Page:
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How To Save Money Eating Out

November 2nd, 2006 · 2 Comments

First, the obvious. Don’t do it. But for those days where you just don’t feel like cooking I offer these tips.

Let’s begin with a statistic taken from the U.S. Department of Agriculture:

“In 1994-95, 57 percent of Americans consumed meals and snacks away from home on any given day, accounting for about half of their daily calorie and fat intake on average.” This is “is 33 percent higher than in 1977-78.”

The “What We Eat In America” survey is based on personal interviews nationwide. The 1994-96 study is USDA’s 10th national food survey since the 1930s. Over 15,000 Americans including low-income individuals, children and the elderly were asked to recall their food intake for two days. Now, the purpose of this section is NOT to lecture you on healthy eating versus unhealthy eating (although the odds increase dramatically for unhealthy eating when you go out to eat). The purpose of this section is to, once again, show you how you can give yourself a raise by reducing your eating costs.

Let’s look at three types of eaters:

Frugal eater: packs lunch every day; dinner and breakfast home; rarely goes out to eat

Occassional go-out-to-eater: packs lunch sometimes; goes out for dinner sometimes; Goes out to eat on weekends often

Spendy Eater: eats lunch out every day; dinner out 4-5 times per week; all weekend meals are eaten out

(Short commentary on the Spendy Eater: it is highly likely that this person is NOT a trim person. Also, it is highly likely that this person will tell you that he can’t pack a lunch for less than $4 – $5 per day so why waste his time packing one? )

For the purpose of this example I will eliminate the extremes and not analyze the “Frugal Eater” or the “Spendy Eater” (although I believe more and more Americans and becoming Spendy Eaters). Let’s look at a typical week and potential savings.

The Occassional Out-To-Eater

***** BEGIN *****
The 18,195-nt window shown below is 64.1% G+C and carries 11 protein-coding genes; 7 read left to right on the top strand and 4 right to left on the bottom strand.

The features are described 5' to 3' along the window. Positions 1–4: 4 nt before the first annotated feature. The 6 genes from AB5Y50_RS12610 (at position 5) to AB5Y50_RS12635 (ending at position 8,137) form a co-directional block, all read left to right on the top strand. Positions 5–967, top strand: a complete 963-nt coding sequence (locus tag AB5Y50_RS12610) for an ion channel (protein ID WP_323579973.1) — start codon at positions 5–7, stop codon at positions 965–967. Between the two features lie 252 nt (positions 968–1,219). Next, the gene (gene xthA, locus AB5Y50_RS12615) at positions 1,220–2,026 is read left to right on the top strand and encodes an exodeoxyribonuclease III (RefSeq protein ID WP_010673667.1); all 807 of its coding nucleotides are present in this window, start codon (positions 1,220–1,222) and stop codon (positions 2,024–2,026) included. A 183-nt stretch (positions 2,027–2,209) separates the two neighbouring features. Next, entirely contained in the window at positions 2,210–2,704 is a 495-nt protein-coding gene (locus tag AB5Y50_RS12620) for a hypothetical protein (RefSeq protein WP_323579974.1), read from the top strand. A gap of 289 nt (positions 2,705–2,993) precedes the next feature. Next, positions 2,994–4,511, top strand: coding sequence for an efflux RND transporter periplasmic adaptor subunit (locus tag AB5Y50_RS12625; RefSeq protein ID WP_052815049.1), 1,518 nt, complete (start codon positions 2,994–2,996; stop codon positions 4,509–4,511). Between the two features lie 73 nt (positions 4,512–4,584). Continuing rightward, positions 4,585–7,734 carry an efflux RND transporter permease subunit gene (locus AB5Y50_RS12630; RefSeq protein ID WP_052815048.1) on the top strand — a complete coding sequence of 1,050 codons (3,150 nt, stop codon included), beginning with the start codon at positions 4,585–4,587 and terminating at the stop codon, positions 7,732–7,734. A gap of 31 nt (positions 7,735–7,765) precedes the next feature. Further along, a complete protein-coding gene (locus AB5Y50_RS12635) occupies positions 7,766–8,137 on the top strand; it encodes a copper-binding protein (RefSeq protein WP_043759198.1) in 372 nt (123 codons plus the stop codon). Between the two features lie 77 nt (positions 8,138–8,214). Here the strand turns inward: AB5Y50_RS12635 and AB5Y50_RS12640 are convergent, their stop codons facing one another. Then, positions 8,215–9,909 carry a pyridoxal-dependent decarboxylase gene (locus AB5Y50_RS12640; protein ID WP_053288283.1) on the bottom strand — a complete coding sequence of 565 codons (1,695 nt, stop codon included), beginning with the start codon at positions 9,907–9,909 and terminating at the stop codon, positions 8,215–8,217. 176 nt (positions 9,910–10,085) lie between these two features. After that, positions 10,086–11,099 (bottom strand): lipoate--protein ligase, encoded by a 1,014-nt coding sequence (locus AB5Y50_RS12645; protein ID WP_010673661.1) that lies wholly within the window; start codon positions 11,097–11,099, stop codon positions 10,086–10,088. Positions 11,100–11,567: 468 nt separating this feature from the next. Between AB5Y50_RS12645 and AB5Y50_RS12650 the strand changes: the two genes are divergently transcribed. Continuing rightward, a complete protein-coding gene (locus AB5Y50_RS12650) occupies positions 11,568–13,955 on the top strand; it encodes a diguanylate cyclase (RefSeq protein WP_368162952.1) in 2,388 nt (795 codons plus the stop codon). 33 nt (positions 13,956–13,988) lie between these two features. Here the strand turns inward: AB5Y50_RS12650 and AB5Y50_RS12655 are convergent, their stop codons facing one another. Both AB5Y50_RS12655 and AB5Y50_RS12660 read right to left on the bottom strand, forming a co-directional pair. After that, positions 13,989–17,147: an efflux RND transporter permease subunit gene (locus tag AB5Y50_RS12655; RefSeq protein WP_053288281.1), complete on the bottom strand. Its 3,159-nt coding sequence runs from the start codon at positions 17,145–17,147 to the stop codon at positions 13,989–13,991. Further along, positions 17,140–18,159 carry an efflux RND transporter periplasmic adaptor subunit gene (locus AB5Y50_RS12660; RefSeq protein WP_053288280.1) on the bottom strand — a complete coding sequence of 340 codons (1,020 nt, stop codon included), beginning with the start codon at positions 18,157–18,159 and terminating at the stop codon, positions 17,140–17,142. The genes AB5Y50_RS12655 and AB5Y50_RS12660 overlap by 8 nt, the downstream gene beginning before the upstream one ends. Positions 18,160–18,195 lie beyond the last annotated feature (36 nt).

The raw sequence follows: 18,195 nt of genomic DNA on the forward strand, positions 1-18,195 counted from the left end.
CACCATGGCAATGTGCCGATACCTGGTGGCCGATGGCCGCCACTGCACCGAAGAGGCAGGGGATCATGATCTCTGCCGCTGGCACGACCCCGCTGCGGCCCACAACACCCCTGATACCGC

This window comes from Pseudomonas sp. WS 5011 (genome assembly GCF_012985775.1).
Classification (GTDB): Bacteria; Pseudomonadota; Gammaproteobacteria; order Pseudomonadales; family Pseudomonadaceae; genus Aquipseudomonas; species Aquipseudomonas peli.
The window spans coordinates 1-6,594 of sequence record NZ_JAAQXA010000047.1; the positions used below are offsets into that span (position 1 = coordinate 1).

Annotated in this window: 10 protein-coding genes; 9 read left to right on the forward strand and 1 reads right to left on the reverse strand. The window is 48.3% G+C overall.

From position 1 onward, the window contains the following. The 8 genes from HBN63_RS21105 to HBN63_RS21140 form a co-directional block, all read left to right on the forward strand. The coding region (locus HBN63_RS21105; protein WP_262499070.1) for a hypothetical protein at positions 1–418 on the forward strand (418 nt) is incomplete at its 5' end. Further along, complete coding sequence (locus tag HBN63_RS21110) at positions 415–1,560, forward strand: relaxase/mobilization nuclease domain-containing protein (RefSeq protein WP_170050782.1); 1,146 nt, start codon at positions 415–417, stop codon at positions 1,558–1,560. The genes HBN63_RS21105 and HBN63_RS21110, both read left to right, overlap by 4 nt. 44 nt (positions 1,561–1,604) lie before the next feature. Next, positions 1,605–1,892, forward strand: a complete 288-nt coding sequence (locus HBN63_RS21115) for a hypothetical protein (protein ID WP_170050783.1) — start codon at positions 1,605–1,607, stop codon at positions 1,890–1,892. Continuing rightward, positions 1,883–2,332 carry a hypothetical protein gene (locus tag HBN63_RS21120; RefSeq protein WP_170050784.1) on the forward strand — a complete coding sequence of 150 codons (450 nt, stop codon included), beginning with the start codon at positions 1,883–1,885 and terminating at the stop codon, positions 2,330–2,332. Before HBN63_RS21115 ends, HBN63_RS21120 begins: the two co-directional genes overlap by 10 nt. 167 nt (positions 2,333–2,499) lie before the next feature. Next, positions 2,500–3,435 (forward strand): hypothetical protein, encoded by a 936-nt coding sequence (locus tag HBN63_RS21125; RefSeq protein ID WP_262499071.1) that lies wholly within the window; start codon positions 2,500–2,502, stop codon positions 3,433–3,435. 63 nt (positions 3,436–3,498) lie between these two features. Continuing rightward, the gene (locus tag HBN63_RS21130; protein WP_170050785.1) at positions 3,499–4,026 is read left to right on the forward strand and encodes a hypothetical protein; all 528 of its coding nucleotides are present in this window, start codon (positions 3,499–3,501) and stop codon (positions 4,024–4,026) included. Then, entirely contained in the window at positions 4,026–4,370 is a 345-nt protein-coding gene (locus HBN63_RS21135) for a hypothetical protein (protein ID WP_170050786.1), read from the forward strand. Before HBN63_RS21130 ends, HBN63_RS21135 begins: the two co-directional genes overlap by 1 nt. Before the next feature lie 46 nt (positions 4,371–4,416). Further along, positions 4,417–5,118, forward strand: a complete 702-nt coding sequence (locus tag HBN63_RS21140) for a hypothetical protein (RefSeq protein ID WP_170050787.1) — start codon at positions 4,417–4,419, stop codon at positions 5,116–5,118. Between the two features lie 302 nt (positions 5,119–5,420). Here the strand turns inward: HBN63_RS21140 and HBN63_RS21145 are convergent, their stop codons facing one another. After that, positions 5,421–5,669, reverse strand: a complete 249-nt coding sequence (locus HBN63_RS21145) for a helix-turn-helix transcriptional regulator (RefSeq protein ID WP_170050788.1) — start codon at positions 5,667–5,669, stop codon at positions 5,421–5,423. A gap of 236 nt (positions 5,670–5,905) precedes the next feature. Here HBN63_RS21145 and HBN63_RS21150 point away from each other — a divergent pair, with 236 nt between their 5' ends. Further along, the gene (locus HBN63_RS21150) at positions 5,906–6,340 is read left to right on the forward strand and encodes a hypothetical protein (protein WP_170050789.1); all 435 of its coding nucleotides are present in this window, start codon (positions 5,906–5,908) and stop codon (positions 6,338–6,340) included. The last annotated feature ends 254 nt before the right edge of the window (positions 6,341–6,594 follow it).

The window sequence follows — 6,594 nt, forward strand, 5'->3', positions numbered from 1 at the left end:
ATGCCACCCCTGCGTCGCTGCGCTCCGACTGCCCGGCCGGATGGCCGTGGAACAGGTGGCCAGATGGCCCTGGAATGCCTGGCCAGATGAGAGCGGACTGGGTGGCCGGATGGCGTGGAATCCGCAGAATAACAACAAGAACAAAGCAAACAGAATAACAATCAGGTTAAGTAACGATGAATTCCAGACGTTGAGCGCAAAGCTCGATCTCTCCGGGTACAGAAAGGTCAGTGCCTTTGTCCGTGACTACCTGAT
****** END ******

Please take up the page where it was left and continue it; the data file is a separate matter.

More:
This person “brown bags” it for lunch at work 2-3 days a week and goes out the remaining days. He goes out to eat for dinner 3 times per week (or orders pizza delivery) and mostly eats breakfast at home. On weekends he eats a couple meals out.

Lunch: 3 days per week X $5 lunch = $15/week

Dinner: 3 days per week X $10 dinner = $30/week

Weekend meals out: Approximately $20 per weekend in meals out

These assumption are for the “average” Out-To-Eater.

Now, this person is spending $65 per week eating out or $279.50 per month eating out! That is a car payment for some people. To reduce these costs I’m not recommending eliminating eating out entirely. Rather, find ways to make it cheaper or reduce just some meals out. Possible suggestions:

• Buy an Entertainment book from someone local or from – the book costs around $30 and it includes $1000s in savings and coupons
• Use coupons for restaurants
• Cut one section IN HALF (reduce lunches out in half or dinners out in half)
• Get carry-out more often (thus eliminating tips, drinks, tax, etc)
• Cook more meals at home and pack your lunch more often

Now, some of these tips are common sense and some require discipline. But look at it another way – if this is you then you are spending $279.50 per month and you have nothing at all to show for it (except for maybe a bigger waist!)

If you still don’t have the discipline to reduce these costs, what if I told you I would give you a $140 per month RAISE if you could only find a way to cut these eating-out costs in half? Well, YOU CAN! You don’t need me to get that $140/month – just cut the $279/month in half and BINGO! … there’s your $140/month RAISE.

Tags: Best of Matt Hutter · Money

2 responses so far ↓

  • 1 Become's Pocket Change // Nov 28, 2006 at 9:49 pm

    Guest hosting: Festival of Frugality

    Buenos ding-dong-diddly dias folks, and welcome to the 50th edition of the Festival of Frugality. Sure, we rock the Carnival of Shopping here (and have one on the way tomorrow) but we figured we’d take a stab at hosting another…

  • 2 Guest hosting: Festival of Frugality // Jul 27, 2009 at 4:37 pm

    […] Hutter has some good tips on how to avoid pouring all your money down a restaurant’s drain. I’d add to his post: remember that they charge you for a bottle of champagne even if you […]

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